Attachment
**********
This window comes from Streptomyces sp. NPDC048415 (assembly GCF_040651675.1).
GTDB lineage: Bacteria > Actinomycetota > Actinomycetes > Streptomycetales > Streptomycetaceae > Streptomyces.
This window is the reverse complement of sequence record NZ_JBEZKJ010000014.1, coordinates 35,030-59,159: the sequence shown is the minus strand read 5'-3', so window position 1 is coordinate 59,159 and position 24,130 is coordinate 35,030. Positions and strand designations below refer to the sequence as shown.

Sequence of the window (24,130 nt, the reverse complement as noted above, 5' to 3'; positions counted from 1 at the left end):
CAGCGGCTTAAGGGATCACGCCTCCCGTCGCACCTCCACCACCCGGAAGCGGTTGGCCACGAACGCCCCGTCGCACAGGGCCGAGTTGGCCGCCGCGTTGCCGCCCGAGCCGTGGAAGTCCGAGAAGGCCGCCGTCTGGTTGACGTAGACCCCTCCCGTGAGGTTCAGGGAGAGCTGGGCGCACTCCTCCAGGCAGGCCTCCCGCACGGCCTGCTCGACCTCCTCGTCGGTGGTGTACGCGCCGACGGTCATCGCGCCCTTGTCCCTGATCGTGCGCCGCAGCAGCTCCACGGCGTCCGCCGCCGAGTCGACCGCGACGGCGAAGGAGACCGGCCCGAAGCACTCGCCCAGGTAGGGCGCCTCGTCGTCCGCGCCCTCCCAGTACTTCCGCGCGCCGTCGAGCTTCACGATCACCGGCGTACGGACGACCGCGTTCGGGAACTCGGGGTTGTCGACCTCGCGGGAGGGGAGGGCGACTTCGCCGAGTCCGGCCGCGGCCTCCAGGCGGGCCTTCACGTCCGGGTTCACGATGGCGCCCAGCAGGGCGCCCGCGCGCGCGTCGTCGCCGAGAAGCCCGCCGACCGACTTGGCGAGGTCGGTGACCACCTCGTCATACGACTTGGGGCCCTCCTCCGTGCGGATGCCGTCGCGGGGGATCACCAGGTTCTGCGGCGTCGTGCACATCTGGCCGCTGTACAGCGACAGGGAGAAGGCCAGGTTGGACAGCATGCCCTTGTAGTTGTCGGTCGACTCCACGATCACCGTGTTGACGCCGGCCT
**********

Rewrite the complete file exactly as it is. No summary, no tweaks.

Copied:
This window comes from Streptomyces sp. NPDC048415 (assembly GCF_040651675.1).
GTDB lineage: Bacteria > Actinomycetota > Actinomycetes > Streptomycetales > Streptomycetaceae > Streptomyces.
This window is the reverse complement of sequence record NZ_JBEZKJ010000014.1, coordinates 35,030-59,159: the sequence shown is the minus strand read 5'-3', so window position 1 is coordinate 59,159 and position 24,130 is coordinate 35,030. Positions and strand designations below refer to the sequence as shown.

Sequence of the window (24,130 nt, the reverse complement as noted above, 5' to 3'; positions counted from 1 at the left end):
CAGCGGCTTAAGGGATCACGCCTCCCGTCGCACCTCCACCACCCGGAAGCGGTTGGCCACGAACGCCCCGTCGCACAGGGCCGAGTTGGCCGCCGCGTTGCCGCCCGAGCCGTGGAAGTCCGAGAAGGCCGCCGTCTGGTTGACGTAGACCCCTCCCGTGAGGTTCAGGGAGAGCTGGGCGCACTCCTCCAGGCAGGCCTCCCGCACGGCCTGCTCGACCTCCTCGTCGGTGGTGTACGCGCCGACGGTCATCGCGCCCTTGTCCCTGATCGTGCGCCGCAGCAGCTCCACGGCGTCCGCCGCCGAGTCGACCGCGACGGCGAAGGAGACCGGCCCGAAGCACTCGCCCAGGTAGGGCGCCTCGTCGTCCGCGCCCTCCCAGTACTTCCGCGCGCCGTCGAGCTTCACGATCACCGGCGTACGGACGACCGCGTTCGGGAACTCGGGGTTGTCGACCTCGCGGGAGGGGAGGGCGACTTCGCCGAGTCCGGCCGCGGCCTCCAGGCGGGCCTTCACGTCCGGGTTCACGATGGCGCCCAGCAGGGCGCCCGCGCGCGCGTCGTCGCCGAGAAGCCCGCCGACCGACTTGGCGAGGTCGGTGACCACCTCGTCATACGACTTGGGGCCCTCCTCCGTGCGGATGCCGTCGCGGGGGATCACCAGGTTCTGCGGCGTCGTGCACATCTGGCCGCTGTACAGCGACAGGGAGAAGGCCAGGTTGGACAGCATGCCCTTGTAGTTGTCGGTCGACTCCACGATCACCGTGTTGACGCCGGCCT